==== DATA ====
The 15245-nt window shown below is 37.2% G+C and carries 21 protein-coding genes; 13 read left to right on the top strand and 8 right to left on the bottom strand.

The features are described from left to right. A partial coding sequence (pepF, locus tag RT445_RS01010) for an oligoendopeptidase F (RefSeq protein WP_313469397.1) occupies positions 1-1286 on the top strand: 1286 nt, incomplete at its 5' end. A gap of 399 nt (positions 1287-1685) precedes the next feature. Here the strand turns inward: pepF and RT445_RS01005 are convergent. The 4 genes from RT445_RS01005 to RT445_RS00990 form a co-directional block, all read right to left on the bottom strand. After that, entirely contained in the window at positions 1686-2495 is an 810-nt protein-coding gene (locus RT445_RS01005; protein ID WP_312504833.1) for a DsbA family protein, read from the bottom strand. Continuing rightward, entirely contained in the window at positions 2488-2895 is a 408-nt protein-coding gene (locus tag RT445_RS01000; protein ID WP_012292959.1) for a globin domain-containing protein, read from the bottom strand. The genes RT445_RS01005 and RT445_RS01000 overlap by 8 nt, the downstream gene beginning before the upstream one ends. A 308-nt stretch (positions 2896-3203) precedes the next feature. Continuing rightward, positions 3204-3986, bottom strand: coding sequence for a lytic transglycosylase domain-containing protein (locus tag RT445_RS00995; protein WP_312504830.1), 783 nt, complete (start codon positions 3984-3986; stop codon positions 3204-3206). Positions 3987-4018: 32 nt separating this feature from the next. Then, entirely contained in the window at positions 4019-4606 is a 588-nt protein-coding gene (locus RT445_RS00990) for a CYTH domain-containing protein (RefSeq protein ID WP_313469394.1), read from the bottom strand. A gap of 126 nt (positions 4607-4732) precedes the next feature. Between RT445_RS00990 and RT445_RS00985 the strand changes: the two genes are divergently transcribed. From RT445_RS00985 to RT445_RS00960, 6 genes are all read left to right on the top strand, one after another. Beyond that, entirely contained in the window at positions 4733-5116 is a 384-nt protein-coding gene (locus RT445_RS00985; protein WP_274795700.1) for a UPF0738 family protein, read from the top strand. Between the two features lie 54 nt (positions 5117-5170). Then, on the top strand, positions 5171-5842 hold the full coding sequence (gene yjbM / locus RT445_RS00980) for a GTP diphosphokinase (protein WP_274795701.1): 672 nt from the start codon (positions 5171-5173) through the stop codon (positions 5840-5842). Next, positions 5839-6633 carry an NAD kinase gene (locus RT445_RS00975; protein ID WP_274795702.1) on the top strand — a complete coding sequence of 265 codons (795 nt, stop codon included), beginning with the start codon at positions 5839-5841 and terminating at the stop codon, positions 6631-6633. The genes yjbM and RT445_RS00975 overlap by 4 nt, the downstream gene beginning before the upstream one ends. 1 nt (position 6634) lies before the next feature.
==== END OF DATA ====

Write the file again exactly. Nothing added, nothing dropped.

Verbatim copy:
The 15245-nt window shown below is 37.2% G+C and carries 21 protein-coding genes; 13 read left to right on the top strand and 8 right to left on the bottom strand.

The features are described from left to right. A partial coding sequence (pepF, locus tag RT445_RS01010) for an oligoendopeptidase F (RefSeq protein WP_313469397.1) occupies positions 1-1286 on the top strand: 1286 nt, incomplete at its 5' end. A gap of 399 nt (positions 1287-1685) precedes the next feature. Here the strand turns inward: pepF and RT445_RS01005 are convergent. The 4 genes from RT445_RS01005 to RT445_RS00990 form a co-directional block, all read right to left on the bottom strand. After that, entirely contained in the window at positions 1686-2495 is an 810-nt protein-coding gene (locus RT445_RS01005; protein ID WP_312504833.1) for a DsbA family protein, read from the bottom strand. Continuing rightward, entirely contained in the window at positions 2488-2895 is a 408-nt protein-coding gene (locus tag RT445_RS01000; protein ID WP_012292959.1) for a globin domain-containing protein, read from the bottom strand. The genes RT445_RS01005 and RT445_RS01000 overlap by 8 nt, the downstream gene beginning before the upstream one ends. A 308-nt stretch (positions 2896-3203) precedes the next feature. Continuing rightward, positions 3204-3986, bottom strand: coding sequence for a lytic transglycosylase domain-containing protein (locus tag RT445_RS00995; protein WP_312504830.1), 783 nt, complete (start codon positions 3984-3986; stop codon positions 3204-3206). Positions 3987-4018: 32 nt separating this feature from the next. Then, entirely contained in the window at positions 4019-4606 is a 588-nt protein-coding gene (locus RT445_RS00990) for a CYTH domain-containing protein (RefSeq protein ID WP_313469394.1), read from the bottom strand. A gap of 126 nt (positions 4607-4732) precedes the next feature. Between RT445_RS00990 and RT445_RS00985 the strand changes: the two genes are divergently transcribed. From RT445_RS00985 to RT445_RS00960, 6 genes are all read left to right on the top strand, one after another. Beyond that, entirely contained in the window at positions 4733-5116 is a 384-nt protein-coding gene (locus RT445_RS00985; protein WP_274795700.1) for a UPF0738 family protein, read from the top strand. Between the two features lie 54 nt (positions 5117-5170). Then, on the top strand, positions 5171-5842 hold the full coding sequence (gene yjbM / locus RT445_RS00980) for a GTP diphosphokinase (protein WP_274795701.1): 672 nt from the start codon (positions 5171-5173) through the stop codon (positions 5840-5842). Next, positions 5839-6633 carry an NAD kinase gene (locus RT445_RS00975; protein ID WP_274795702.1) on the top strand — a complete coding sequence of 265 codons (795 nt, stop codon included), beginning with the start codon at positions 5839-5841 and terminating at the stop codon, positions 6631-6633. The genes yjbM and RT445_RS00975 overlap by 4 nt, the downstream gene beginning before the upstream one ends. 1 nt (position 6634) lies before the next feature.